Abnormal integrity of corticocortical tracts in mild cognitive impairment: A diffusion tensor imaging study

  • Cho H
  • Dong W
  • Young M
 et al. 
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Abstract

Mild cognitive impairment (MCI) has been defined as a transitional state between normal aging and Alzheimer disease. Diffusion tensor imaging (DTI) can estimate the microstructural integrity of white matter tracts in MCI. We evaluated the microstructural changes in the white matter of MCI patients with DTI. We recruited 11 patients with MCI who met the working criteria of MCI and 11 elderly normal controls. The mean diffusivity (MD) and fractional anisotropy (FA) were measured in 26 regions of the brain with the regions of interest (ROIs) method. In the MCI patients, FA values were significantly decreased in the hippocampus, the posterior limb of the internal capsule, the splenium of corpus callosum, and in the superior and inferior longitudinal fasciculus compared to the control group. MD values were significantly increased in the hippocampus, the anterior and posterior limbs of the internal capsules, the splenium of the corpus callosum, the right frontal lobe, and in the superior and the inferior longitudinal fasciculus. Microstructural changes of several corticocortical tracts associated with cognition were identified in patients with MCI. FA and MD values of DTI may be used as novel biomarkers for the evaluation of neurodegenerative disorders.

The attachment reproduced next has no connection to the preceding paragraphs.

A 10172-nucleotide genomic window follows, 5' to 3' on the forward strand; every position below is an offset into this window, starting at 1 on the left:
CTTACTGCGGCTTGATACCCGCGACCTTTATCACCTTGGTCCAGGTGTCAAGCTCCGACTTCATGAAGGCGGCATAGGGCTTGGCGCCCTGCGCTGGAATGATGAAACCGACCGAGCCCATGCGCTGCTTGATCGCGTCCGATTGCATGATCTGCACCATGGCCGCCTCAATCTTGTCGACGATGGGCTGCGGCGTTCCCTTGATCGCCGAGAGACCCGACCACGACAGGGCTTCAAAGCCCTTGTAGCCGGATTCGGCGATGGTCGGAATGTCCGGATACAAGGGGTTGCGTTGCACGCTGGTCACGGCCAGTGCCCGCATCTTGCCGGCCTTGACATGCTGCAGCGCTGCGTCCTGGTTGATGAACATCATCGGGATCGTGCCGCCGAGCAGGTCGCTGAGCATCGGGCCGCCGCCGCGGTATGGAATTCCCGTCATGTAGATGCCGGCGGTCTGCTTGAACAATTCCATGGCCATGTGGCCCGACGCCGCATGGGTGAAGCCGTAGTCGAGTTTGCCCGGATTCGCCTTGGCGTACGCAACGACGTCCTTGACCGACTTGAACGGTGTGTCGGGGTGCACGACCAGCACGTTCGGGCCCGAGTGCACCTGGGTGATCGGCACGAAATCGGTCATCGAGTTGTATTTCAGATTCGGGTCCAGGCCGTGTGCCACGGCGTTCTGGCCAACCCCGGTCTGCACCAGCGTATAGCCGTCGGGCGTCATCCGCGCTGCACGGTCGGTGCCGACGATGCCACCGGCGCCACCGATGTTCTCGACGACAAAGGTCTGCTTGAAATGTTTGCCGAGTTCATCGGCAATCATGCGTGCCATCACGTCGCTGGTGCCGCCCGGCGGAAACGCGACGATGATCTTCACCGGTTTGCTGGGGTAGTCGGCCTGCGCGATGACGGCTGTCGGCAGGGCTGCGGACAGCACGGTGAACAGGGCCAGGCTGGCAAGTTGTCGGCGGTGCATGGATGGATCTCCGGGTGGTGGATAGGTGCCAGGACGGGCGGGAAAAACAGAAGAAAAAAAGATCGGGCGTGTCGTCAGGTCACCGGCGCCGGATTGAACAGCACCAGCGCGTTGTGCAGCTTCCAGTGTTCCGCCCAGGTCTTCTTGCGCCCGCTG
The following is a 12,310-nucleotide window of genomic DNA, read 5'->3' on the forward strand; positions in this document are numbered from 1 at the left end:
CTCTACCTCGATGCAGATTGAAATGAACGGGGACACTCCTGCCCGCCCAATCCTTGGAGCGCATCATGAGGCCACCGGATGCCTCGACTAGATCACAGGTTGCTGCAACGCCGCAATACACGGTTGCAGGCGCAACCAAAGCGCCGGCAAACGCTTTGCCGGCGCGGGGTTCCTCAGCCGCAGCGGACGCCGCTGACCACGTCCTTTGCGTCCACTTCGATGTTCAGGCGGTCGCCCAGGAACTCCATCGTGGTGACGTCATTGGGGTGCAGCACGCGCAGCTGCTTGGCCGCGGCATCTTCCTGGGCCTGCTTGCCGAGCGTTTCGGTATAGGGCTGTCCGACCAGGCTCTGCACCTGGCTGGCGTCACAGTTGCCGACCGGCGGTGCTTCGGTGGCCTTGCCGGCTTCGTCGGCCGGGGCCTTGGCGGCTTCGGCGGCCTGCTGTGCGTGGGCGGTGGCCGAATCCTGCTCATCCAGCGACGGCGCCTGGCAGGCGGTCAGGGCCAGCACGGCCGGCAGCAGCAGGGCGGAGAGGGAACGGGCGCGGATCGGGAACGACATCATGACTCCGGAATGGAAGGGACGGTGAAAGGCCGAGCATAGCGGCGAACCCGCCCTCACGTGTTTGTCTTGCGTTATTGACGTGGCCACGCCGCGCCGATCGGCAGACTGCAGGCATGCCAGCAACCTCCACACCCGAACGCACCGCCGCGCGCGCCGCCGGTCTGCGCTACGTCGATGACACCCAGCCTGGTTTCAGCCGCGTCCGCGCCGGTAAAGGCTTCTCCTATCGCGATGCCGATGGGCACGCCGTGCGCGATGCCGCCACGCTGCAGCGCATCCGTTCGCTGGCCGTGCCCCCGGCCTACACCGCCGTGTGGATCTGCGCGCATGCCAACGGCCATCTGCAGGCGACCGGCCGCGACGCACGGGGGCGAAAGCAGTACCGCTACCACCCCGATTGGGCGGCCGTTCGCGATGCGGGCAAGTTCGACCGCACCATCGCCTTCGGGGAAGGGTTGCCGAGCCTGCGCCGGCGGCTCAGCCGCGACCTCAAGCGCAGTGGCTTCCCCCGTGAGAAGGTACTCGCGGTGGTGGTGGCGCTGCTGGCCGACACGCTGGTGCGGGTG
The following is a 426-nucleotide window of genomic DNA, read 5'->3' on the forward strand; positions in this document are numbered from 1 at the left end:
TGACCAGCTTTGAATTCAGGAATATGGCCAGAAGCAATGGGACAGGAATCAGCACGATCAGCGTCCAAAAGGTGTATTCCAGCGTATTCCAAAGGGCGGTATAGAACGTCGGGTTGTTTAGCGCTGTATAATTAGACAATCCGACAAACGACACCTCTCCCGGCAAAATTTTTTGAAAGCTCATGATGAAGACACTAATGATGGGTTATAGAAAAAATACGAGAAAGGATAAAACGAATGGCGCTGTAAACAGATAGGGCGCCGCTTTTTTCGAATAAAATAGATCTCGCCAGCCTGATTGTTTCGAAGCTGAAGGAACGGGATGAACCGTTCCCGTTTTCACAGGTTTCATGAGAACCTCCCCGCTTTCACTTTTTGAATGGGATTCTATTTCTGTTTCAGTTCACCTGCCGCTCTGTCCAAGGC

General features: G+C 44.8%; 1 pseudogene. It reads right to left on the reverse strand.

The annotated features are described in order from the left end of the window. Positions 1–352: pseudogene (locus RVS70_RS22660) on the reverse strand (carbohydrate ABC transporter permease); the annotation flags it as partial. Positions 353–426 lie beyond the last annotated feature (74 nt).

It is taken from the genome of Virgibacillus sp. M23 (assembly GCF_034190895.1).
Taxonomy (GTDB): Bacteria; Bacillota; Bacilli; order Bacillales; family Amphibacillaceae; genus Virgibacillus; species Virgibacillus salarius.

Author-supplied keywords

  • Alzheimer disease
  • Diffusion tensor imaging
  • Fractional anisotropy
  • Mean diffusivity
  • Mild cognitive impairment

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Authors

  • Hyun Cho

  • Won Yang Dong

  • Min Shon Young

  • Saeng Kim Beum

  • In Kim Yeong

  • Bin Choi Young

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